Skeins, balls, cakes, hanks – so many names that are common in the knitting and crochet communities! Being new to the world of crochet or knitting can be hard, especially when you know that there’s a whole different lingo that comes with it. Depending on whom you ask, pretty sure they’ll be using different words for their yarn depending on the types of yarn packaging. Some will call it a ball, while others might refer to it as hank.
So, to help our fellow knitters and crocheters, let’s get into the differences between the types of yarn packaging.
What’s in a name?
Well, to go by Shakespeare’s words, what’s in a name – you can call a yarn many different names. And it’s all dependent on how the yarn is wound. Really, you can call it whatever you like but if you wanna know the difference between the names, read on ahead!
So, what are the possible different names?
There are many different names that you can give to yarn. Let’s list out a few of them.
- Twisted Hank
- Donut Ball
This list is in no way comprehensive, but these are some of the common terms in use when the community talks about yarn. So, we will focus on the four most common types of yarn packaging – skein, hank, ball, and cake.
A Skein of Yarn
Skeins are most common when it comes to buying yarn from a big box store. The way you pronounce it varies – some say it so that it sounds like ‘rain’ while others make it sound like ‘mean.’ It is slightly oblong in shape.
Skein is a yarn that is machine wound. The way they are wound, you cannot usually pull out from the center without getting everything tangled. If you get a skein that is longer than the usual ones, then you can easily pull the yarn from the center.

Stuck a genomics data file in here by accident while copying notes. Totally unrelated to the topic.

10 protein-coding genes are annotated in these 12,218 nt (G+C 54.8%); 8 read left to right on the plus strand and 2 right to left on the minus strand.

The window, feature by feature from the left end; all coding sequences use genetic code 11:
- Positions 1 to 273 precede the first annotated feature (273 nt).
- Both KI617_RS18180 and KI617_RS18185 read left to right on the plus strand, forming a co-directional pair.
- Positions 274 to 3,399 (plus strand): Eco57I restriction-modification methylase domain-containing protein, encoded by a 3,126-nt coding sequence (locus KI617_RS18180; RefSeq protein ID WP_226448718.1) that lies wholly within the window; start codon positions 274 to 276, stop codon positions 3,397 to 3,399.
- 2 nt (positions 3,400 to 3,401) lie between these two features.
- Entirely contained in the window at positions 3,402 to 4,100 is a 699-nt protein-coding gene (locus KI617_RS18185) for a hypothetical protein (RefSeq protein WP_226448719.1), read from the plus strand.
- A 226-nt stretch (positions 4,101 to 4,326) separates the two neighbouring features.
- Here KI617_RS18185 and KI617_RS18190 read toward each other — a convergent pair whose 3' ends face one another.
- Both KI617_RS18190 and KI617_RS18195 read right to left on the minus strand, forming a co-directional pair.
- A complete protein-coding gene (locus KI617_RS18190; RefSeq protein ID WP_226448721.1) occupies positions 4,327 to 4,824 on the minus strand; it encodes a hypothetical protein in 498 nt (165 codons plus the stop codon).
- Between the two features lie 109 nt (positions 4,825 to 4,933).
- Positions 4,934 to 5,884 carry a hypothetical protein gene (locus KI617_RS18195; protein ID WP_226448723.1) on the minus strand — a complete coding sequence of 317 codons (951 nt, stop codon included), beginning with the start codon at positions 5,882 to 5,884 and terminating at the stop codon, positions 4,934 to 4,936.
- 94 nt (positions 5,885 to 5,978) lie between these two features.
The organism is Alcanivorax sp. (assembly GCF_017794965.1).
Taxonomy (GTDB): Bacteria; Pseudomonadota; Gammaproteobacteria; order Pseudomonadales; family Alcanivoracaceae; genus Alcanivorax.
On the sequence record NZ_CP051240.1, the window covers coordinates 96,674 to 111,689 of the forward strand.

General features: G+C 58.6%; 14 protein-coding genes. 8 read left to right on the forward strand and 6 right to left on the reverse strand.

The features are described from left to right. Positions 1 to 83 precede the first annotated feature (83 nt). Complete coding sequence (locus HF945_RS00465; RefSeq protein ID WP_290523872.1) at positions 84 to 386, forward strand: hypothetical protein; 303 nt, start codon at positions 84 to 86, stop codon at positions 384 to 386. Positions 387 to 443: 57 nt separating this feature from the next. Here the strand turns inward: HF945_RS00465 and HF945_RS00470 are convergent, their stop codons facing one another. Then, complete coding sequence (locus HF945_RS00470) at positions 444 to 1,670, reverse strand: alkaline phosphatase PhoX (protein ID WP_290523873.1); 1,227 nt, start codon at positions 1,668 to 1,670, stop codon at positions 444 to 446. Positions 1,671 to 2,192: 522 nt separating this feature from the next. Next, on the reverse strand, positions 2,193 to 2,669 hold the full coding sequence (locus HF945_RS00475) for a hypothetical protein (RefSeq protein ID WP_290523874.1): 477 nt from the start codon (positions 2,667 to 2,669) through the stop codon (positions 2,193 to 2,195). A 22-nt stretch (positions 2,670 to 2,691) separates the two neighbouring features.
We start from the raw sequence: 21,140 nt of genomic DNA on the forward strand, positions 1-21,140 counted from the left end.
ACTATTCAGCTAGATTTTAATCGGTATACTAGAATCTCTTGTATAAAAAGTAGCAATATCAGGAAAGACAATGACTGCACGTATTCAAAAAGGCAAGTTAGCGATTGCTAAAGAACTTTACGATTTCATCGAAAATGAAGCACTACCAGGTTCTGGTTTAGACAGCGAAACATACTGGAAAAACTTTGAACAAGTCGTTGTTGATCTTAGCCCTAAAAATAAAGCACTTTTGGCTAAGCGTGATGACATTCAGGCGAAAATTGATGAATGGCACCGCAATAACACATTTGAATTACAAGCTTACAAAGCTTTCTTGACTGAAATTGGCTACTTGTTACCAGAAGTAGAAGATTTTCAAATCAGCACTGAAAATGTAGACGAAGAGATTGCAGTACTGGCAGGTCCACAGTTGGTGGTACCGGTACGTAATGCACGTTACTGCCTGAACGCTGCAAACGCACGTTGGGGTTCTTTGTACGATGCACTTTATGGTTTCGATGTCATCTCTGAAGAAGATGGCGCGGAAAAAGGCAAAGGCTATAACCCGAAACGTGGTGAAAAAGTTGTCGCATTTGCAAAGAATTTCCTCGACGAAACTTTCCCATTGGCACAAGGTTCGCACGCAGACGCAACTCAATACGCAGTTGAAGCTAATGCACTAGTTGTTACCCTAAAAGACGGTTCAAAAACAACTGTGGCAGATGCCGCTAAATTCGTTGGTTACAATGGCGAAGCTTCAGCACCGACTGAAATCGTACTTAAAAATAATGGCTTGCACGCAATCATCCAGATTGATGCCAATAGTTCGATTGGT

But, as you use the skein, it starts to lose its shape, and if it is a center-pull skein, you will need to re-wind it so that it does not get tangled.
A Hank of Yarn
Hanks of yarn are usually used when the yarn needs dyeing. This form of yarn packaging is ideal for dyeing as it allows most colors to saturate the yarn.
It is also referred to as a twisted hank as the yarn loop is twisted on itself. Some stores prefer this type of yarn packaging as it is easy to store and ship.
One thing to note about a hank of yarn is that you cannot use it for knit or crochet while it is in this form. You need to roll it to form a ball or a cake to be able to use it without getting all tangled up! You can use a ball winder to make a cake or a ball of yarn.
A Ball of Yarn
A ball of yarn is essentially the same thing as the name suggests. It is a type of yarn packaging where the yarn is wound in the shape of a ball. It is worked from the outside and doesn’t work as a center-pull.
Usually, you won’t find balls of yarn in any store. You have to create it by hand winding it. Many knitters prefer to roll their hanks of yarn into a circular-ball-like shape so that it is easy to use and handle.
A Cake of Yarn
A cake of yarn is made using a ‘ball’ winder, or you can hand-wind it by using a hand winder. They are flatter than a skein of yarn in shape and look like a ‘cake.’
Cakes of yarn are generally center pull and easy to use when it comes to knit and crochet. It is one of the yarn packagings that people prefer when it comes to converting a hank of yarn into something usable.
How To Choose Yarn Packaging?
Hanks, skeins, balls, and cakes are all perfect to work with, and no one option is better than the others. If you are using a ball of yarn, you’ll need a yarn bowl to keep it in one place and clean. There are some yarn containers that can hold skeins and cakes and serve the same purpose as yarn bowls. If you want to work with high-end luxury yarns, then they mostly come in hank packaging.
Most knitters and crocheters prefer yarn in the form of skein, ball, or cake as they are ready-to-use. All you need to do is find the end of the yarn, and you can start with your project!
Ultimately, no matter which style or type of yarn packaging you prefer, you can wind up the yarn in any shape you like. The whole winding up of yarn into a ball or a cake is quite meditative.
Check out other yarn-related resources from our blog:
- Yarn Care Symbols and How To Care For Your Completed Project
- Types of Yarns and Everything Else You Need to Know About Them!
This post may contain affiliate links. Please see the full disclosure for more information.